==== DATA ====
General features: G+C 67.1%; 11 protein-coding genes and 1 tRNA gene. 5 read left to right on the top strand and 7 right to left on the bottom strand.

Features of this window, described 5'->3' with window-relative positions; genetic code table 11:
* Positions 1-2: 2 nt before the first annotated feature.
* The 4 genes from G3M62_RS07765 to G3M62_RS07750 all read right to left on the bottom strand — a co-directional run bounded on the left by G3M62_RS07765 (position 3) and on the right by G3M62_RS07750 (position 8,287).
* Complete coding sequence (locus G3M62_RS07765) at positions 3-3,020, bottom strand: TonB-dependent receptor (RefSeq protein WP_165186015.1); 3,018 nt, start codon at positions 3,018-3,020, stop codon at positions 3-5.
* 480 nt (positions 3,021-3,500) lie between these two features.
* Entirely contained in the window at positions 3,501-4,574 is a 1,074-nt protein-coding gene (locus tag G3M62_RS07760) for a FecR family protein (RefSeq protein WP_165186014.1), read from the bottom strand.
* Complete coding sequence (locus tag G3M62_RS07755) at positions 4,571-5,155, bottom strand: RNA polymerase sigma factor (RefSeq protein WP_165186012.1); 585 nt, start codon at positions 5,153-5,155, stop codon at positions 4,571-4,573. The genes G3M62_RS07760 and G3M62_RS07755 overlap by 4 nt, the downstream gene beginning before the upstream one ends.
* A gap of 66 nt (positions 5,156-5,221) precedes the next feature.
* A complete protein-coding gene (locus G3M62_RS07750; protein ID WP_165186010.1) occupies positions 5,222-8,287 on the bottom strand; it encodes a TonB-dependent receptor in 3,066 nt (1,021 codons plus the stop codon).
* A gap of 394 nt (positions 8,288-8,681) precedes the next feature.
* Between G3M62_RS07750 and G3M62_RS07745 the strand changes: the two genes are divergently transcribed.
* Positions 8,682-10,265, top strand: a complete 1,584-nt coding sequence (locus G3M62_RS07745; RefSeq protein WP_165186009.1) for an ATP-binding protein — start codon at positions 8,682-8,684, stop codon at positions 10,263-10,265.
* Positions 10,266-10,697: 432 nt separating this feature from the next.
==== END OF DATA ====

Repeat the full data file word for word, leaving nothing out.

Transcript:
General features: G+C 67.1%; 11 protein-coding genes and 1 tRNA gene. 5 read left to right on the top strand and 7 right to left on the bottom strand.

Features of this window, described 5'->3' with window-relative positions; genetic code table 11:
* Positions 1-2: 2 nt before the first annotated feature.
* The 4 genes from G3M62_RS07765 to G3M62_RS07750 all read right to left on the bottom strand — a co-directional run bounded on the left by G3M62_RS07765 (position 3) and on the right by G3M62_RS07750 (position 8,287).
* Complete coding sequence (locus G3M62_RS07765) at positions 3-3,020, bottom strand: TonB-dependent receptor (RefSeq protein WP_165186015.1); 3,018 nt, start codon at positions 3,018-3,020, stop codon at positions 3-5.
* 480 nt (positions 3,021-3,500) lie between these two features.
* Entirely contained in the window at positions 3,501-4,574 is a 1,074-nt protein-coding gene (locus tag G3M62_RS07760) for a FecR family protein (RefSeq protein WP_165186014.1), read from the bottom strand.
* Complete coding sequence (locus tag G3M62_RS07755) at positions 4,571-5,155, bottom strand: RNA polymerase sigma factor (RefSeq protein WP_165186012.1); 585 nt, start codon at positions 5,153-5,155, stop codon at positions 4,571-4,573. The genes G3M62_RS07760 and G3M62_RS07755 overlap by 4 nt, the downstream gene beginning before the upstream one ends.
* A gap of 66 nt (positions 5,156-5,221) precedes the next feature.
* A complete protein-coding gene (locus G3M62_RS07750; protein ID WP_165186010.1) occupies positions 5,222-8,287 on the bottom strand; it encodes a TonB-dependent receptor in 3,066 nt (1,021 codons plus the stop codon).
* A gap of 394 nt (positions 8,288-8,681) precedes the next feature.
* Between G3M62_RS07750 and G3M62_RS07745 the strand changes: the two genes are divergently transcribed.
* Positions 8,682-10,265, top strand: a complete 1,584-nt coding sequence (locus G3M62_RS07745; RefSeq protein WP_165186009.1) for an ATP-binding protein — start codon at positions 8,682-8,684, stop codon at positions 10,263-10,265.
* Positions 10,266-10,697: 432 nt separating this feature from the next.